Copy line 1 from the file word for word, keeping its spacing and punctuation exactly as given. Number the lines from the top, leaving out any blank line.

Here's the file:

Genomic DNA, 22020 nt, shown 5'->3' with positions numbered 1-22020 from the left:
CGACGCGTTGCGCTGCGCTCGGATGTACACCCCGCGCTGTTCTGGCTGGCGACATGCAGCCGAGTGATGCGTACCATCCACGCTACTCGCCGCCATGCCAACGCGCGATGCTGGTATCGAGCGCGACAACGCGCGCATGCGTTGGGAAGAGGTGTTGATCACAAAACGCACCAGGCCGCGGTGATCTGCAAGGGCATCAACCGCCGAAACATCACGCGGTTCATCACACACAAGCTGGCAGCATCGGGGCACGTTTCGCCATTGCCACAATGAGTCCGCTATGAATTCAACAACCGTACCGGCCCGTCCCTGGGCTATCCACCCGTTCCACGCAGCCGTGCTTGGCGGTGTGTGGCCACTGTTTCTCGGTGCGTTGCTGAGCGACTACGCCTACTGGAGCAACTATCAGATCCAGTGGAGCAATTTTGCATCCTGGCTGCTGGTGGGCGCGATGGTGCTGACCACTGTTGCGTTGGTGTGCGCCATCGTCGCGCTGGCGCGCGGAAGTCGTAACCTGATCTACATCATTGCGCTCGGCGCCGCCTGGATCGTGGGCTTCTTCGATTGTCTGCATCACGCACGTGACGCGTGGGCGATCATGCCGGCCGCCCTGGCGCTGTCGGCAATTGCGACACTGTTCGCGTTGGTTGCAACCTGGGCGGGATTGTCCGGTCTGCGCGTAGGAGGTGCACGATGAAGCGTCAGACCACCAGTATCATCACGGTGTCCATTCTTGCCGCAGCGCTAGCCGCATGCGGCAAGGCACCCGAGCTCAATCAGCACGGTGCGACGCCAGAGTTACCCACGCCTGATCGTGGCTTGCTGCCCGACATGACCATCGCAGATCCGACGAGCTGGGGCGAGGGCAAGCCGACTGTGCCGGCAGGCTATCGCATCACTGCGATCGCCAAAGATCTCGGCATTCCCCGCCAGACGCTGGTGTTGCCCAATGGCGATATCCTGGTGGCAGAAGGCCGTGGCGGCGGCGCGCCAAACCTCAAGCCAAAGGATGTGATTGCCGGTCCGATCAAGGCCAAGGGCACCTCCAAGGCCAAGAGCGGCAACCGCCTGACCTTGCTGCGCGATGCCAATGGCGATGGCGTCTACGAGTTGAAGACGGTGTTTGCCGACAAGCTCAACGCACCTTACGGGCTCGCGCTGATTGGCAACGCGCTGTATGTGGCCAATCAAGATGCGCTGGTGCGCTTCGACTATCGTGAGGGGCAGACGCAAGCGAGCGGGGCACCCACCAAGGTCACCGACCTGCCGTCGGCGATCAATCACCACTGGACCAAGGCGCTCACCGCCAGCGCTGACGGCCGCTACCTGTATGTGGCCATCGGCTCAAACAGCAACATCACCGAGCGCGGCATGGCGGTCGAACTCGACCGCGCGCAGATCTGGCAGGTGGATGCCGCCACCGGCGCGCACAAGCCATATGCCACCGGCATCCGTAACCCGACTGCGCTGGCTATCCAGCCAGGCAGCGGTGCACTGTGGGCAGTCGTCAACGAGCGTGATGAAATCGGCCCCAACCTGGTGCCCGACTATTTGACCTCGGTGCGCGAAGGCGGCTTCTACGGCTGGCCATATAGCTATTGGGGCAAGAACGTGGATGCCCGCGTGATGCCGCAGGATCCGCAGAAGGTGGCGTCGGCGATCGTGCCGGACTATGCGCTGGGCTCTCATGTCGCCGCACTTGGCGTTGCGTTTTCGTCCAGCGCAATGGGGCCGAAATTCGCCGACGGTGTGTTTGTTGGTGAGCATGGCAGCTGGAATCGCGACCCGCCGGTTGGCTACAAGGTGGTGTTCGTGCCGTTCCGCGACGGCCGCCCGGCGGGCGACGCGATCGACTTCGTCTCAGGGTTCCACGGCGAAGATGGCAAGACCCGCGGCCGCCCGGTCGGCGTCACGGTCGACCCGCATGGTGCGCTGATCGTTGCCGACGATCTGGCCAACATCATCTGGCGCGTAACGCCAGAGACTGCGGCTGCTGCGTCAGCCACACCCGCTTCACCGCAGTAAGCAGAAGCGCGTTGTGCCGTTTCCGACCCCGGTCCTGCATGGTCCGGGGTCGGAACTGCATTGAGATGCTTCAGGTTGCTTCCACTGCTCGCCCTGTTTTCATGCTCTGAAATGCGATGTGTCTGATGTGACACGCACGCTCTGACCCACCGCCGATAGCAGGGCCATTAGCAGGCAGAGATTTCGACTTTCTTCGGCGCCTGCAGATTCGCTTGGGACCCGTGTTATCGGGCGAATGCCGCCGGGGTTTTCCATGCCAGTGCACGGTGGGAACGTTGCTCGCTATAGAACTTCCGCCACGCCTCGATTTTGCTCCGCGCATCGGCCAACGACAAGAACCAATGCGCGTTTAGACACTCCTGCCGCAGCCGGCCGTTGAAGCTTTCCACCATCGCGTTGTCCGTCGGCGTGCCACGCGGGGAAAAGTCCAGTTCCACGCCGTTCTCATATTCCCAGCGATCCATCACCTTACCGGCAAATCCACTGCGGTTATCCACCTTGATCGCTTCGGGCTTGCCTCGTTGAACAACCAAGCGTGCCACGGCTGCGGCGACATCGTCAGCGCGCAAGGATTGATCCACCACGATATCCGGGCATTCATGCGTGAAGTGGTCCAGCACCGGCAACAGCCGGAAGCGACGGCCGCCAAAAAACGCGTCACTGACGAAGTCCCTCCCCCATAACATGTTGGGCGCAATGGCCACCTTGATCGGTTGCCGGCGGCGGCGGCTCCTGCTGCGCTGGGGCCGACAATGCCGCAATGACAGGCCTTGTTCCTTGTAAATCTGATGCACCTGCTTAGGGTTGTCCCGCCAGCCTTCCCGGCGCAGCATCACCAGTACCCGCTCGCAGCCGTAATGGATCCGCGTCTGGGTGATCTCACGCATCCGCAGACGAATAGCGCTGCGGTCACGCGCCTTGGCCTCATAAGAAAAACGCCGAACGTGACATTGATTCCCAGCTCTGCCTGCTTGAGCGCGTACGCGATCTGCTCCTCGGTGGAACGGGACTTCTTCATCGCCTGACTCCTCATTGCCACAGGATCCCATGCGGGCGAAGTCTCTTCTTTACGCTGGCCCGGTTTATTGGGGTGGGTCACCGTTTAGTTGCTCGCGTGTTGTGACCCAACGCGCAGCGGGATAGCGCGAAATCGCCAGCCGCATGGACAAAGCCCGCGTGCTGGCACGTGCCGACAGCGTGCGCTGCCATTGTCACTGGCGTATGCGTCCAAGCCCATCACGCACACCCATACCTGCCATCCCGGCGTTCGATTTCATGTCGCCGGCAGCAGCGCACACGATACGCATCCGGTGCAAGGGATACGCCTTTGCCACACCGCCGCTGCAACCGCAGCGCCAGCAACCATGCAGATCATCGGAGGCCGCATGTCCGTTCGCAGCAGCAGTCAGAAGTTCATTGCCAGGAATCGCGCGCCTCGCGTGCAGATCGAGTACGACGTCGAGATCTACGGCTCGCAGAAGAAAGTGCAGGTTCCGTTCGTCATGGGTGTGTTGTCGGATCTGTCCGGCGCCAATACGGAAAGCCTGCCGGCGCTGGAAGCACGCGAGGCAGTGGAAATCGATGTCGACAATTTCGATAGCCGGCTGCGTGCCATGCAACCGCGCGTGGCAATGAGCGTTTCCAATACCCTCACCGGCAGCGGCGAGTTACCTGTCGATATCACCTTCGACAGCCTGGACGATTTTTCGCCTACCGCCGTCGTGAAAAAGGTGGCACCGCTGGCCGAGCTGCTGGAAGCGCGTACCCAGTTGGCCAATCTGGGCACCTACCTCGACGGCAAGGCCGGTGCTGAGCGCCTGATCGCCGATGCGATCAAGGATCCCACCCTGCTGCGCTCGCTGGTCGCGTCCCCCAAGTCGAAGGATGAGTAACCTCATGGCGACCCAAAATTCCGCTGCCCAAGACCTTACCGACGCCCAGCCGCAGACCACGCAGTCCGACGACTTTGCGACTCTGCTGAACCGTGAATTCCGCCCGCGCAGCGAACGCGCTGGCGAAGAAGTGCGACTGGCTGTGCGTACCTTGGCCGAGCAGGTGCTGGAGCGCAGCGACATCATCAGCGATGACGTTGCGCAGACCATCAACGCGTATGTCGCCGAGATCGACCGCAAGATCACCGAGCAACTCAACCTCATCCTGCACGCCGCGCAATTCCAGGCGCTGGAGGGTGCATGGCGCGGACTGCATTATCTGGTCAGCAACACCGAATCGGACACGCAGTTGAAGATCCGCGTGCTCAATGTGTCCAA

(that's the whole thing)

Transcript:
Genomic DNA, 22020 nt, shown 5'->3' with positions numbered 1-22020 from the left: